About me

Take a look at the recent Q&A I did for QIAGEN.


I’m a Postdoctoral Fellow at the University of Calgary in the Arrieta Lab working on the early-life influence of the gut microbiome on the development of the human immune system and its influence on allergies and asthma.

I finished my Ph.D. in 2017 at the Université du Québec à Montréal (Montreal, Quebec, Canada), under the supervision of the mighty Steve Kembel and Christian Messier.

My interests are microbial ecology, host-microbe interactions, the microbiome in general, the phyllosphere and the rhizosphere, plant ecology, plant-microbe interactions, bioinformatics, statistics, genetics and software carpentry.

I did my undergraduate studies in Biology at Université Laval in 2010 (Quebec city, Quebec, Canada), then completed a Master in Terrestrial Ecology and Biodiversity Management at the Universitat Autonoma de Barcelona in 2011 (Barcelona, Spain) and continued studying a Master in Statistics at Universitat Politecnica de Catalunya in 2012 (Barcelona, Spain).

During my Ph.D. I worked on plant-microbe interactions and genetics. I used next-generation sequencing techniques to identify the members of leaf (phyllosphere) microbial communities in Quebec’s temperate forest.

I have been very lucky to work with awesome people and this is my tribute to them. They were my wonderful field assistants during my Ph.D.



Left picture starting from the left: Sophie Carpentier, me, Gabrielle Jacques. Right picture: Maria Alejandra Hernandez and Raphaëlle Fréchon.


This was my Ph.D. project:


Bacteria and fungi colonize almost all plant surfaces and tissues, from the roots (rhizosphere) to the leaves (phyllosphere). The diversity of these communities regulates several ecosystem functions, principally through its implication in enzymatic processes (nutritional, defensive and biochemical). Microorganisms are characterized by a high surface/volume, rapid growth and short generation time, allowing microbes to respond quickly to any environmental modifications. Every change in microbial biomass, metabolic activity or community structure could be considered the beginning of a global ecosystem change. Since 2000, a major revolution has affected microbial studies as the development of high-throughput sequencing methods has freed researchers from culture-dependent methods that limited census sampling depth and quality. Whereas various studies have quantified the soil microbial community’s key role in regulating plant community formation and dynamics, an insufficient number of studies have looked at phyllosphere microbial communities and the role they play in forest ecosystem dynamics. Some recent results suggest a very high complexity of phyllosphere microbial community dynamics, but the key determinants of the structure and variation of the leaf-habitat communities still need to be identified.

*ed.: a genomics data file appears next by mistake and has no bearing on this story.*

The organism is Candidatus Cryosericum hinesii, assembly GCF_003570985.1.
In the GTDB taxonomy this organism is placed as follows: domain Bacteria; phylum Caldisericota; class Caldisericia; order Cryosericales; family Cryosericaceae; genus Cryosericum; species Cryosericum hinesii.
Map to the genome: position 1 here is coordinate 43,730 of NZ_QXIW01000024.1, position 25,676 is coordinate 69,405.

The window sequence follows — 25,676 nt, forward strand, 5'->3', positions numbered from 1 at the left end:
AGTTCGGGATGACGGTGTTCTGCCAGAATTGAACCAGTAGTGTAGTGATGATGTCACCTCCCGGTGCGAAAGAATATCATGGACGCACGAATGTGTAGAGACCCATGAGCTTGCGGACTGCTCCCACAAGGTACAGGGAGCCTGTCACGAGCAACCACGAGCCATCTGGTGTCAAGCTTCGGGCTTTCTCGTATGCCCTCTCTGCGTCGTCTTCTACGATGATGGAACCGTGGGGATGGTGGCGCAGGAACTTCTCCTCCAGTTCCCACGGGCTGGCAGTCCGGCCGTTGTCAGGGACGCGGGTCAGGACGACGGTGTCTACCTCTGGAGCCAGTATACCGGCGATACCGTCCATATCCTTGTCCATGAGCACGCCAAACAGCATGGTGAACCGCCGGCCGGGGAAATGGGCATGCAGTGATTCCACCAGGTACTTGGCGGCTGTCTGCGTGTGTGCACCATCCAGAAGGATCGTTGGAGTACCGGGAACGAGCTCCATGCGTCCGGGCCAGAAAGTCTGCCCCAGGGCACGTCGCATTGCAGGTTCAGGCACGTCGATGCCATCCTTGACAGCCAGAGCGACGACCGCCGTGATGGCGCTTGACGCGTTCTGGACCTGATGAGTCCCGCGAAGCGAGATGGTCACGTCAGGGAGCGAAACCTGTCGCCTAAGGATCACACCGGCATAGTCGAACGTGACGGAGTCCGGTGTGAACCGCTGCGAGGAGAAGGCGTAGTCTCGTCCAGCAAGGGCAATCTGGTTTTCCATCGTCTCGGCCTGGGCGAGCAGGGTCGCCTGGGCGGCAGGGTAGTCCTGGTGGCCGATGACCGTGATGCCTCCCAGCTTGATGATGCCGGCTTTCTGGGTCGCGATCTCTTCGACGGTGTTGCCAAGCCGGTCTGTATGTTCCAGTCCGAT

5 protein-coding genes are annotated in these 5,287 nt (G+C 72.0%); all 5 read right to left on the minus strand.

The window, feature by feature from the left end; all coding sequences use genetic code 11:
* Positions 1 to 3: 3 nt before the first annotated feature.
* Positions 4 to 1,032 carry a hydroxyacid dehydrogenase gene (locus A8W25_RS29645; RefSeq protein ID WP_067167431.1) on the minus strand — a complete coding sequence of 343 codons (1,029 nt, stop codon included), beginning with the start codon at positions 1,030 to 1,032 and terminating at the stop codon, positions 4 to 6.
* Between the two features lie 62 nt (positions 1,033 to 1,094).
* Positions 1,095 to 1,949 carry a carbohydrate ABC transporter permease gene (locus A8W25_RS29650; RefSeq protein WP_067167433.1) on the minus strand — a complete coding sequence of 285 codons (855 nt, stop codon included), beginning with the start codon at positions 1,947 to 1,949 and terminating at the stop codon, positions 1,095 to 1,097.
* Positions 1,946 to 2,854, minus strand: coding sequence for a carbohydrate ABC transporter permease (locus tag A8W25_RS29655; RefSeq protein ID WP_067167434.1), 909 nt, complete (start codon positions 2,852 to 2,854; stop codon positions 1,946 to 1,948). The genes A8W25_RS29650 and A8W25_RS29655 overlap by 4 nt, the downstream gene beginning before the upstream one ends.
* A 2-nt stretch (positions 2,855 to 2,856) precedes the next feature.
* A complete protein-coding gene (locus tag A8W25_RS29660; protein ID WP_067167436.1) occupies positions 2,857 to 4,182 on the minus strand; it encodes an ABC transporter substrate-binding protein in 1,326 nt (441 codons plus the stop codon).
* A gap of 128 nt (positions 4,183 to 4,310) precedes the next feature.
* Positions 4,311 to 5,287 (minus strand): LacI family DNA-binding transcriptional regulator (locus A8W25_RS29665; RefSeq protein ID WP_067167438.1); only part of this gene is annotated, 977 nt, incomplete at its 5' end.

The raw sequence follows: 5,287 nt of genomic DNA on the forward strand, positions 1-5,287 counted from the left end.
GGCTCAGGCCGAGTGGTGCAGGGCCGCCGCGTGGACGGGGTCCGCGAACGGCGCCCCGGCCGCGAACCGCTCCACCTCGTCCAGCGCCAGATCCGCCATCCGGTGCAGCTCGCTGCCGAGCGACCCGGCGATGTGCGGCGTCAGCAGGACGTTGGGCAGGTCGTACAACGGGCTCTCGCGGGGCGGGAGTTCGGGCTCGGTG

Recent innovation in sequencing techniques has allowed the first complete, affordable and rapid microbial censuses. The aim of this project is to establish essential knowledge of the processes driving phyllosphere microbial community dynamics in the temperate forests of Quebec. This project has three objectives: (1) to identify macroscopic determinants of phyllosphere microbial community composition in natural temperate forests; (2) to determine microscale determinants of phyllosphere microbial dynamics of temperate trees; and (3) to test and observe the effects of urban stress on phyllosphere microbial community of urban trees in Montreal.

If you have a question or interest in our project feel free to contact me!




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